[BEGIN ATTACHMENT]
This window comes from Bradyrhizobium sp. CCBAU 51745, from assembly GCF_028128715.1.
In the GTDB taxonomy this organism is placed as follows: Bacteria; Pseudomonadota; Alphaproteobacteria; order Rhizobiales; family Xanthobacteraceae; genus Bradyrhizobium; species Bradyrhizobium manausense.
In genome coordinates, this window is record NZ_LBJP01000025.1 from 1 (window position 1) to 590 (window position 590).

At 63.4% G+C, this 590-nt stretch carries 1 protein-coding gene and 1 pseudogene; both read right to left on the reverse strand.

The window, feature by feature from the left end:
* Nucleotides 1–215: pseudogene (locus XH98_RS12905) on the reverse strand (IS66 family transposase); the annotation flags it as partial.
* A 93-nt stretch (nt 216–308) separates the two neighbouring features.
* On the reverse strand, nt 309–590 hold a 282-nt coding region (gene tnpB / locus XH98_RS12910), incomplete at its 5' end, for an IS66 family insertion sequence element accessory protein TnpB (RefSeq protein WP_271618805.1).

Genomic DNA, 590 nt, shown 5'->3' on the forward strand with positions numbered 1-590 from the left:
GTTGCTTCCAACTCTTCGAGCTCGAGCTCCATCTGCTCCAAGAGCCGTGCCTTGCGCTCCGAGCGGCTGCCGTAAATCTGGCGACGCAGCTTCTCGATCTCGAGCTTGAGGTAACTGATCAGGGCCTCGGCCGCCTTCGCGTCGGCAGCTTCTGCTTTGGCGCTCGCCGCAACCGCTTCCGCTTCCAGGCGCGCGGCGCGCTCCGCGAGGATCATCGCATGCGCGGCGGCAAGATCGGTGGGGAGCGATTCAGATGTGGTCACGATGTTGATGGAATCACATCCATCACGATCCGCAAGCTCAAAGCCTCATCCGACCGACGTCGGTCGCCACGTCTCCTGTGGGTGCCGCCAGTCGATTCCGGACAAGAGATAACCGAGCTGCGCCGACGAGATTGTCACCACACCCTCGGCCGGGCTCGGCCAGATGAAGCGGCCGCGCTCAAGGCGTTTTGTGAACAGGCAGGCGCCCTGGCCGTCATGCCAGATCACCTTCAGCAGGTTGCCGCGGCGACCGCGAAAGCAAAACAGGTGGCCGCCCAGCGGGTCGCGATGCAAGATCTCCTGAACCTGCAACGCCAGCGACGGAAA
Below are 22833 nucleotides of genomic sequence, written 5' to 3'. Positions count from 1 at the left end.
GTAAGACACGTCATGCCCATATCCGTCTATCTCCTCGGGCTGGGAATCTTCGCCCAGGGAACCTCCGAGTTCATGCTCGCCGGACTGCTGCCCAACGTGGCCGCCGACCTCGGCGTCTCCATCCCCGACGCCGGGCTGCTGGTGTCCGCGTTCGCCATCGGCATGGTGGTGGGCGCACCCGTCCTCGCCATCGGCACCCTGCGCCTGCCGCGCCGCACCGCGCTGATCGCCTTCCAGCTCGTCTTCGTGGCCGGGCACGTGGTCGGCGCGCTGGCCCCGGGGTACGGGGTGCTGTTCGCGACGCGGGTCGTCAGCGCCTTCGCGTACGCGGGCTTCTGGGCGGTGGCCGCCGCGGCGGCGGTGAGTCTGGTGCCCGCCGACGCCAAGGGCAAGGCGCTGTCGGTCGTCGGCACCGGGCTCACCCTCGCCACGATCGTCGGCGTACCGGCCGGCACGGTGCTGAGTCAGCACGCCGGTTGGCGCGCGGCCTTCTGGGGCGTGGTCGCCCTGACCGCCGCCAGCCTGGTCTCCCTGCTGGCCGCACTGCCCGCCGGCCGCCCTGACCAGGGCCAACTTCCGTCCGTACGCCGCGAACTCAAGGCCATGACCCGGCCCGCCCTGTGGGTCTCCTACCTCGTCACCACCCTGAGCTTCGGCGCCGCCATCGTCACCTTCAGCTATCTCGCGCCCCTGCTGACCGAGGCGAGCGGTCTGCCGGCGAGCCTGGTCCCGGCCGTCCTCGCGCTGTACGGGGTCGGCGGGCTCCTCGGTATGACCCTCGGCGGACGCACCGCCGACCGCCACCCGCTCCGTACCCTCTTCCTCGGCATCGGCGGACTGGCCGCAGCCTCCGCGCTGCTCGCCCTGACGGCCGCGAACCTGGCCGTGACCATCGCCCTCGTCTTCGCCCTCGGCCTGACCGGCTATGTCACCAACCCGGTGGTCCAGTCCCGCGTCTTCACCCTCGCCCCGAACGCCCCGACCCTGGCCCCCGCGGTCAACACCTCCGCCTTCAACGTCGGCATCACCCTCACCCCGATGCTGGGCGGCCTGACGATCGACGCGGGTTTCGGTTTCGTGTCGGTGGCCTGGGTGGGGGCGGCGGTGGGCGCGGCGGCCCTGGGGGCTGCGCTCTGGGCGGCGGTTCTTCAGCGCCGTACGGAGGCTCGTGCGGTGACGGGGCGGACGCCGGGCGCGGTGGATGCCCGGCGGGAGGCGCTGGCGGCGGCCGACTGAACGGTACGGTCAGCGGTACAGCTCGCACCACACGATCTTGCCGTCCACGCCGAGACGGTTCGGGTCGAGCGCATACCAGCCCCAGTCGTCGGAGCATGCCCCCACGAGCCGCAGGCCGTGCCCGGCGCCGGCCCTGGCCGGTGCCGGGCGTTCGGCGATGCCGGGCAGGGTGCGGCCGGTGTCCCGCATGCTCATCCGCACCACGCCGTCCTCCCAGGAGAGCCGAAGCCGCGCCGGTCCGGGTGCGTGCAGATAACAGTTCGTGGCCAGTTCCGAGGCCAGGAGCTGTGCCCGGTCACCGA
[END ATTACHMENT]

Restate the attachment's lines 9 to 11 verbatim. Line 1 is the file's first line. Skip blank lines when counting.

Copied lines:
Genomic DNA, 590 nt, shown 5'->3' on the forward strand with positions numbered 1-590 from the left:
GTTGCTTCCAACTCTTCGAGCTCGAGCTCCATCTGCTCCAAGAGCCGTGCCTTGCGCTCCGAGCGGCTGCCGTAAATCTGGCGACGCAGCTTCTCGATCTCGAGCTTGAGGTAACTGATCAGGGCCTCGGCCGCCTTCGCGTCGGCAGCTTCTGCTTTGGCGCTCGCCGCAACCGCTTCCGCTTCCAGGCGCGCGGCGCGCTCCGCGAGGATCATCGCATGCGCGGCGGCAAGATCGGTGGGGAGCGATTCAGATGTGGTCACGATGTTGATGGAATCACATCCATCACGATCCGCAAGCTCAAAGCCTCATCCGACCGACGTCGGTCGCCACGTCTCCTGTGGGTGCCGCCAGTCGATTCCGGACAAGAGATAACCGAGCTGCGCCGACGAGATTGTCACCACACCCTCGGCCGGGCTCGGCCAGATGAAGCGGCCGCGCTCAAGGCGTTTTGTGAACAGGCAGGCGCCCTGGCCGTCATGCCAGATCACCTTCAGCAGGTTGCCGCGGCGACCGCGAAAGCAAAACAGGTGGCCGCCCAGCGGGTCGCGATGCAAGATCTCCTGAACCTGCAACGCCAGCGACGGAAA
Below are 22833 nucleotides of genomic sequence, written 5' to 3'. Positions count from 1 at the left end.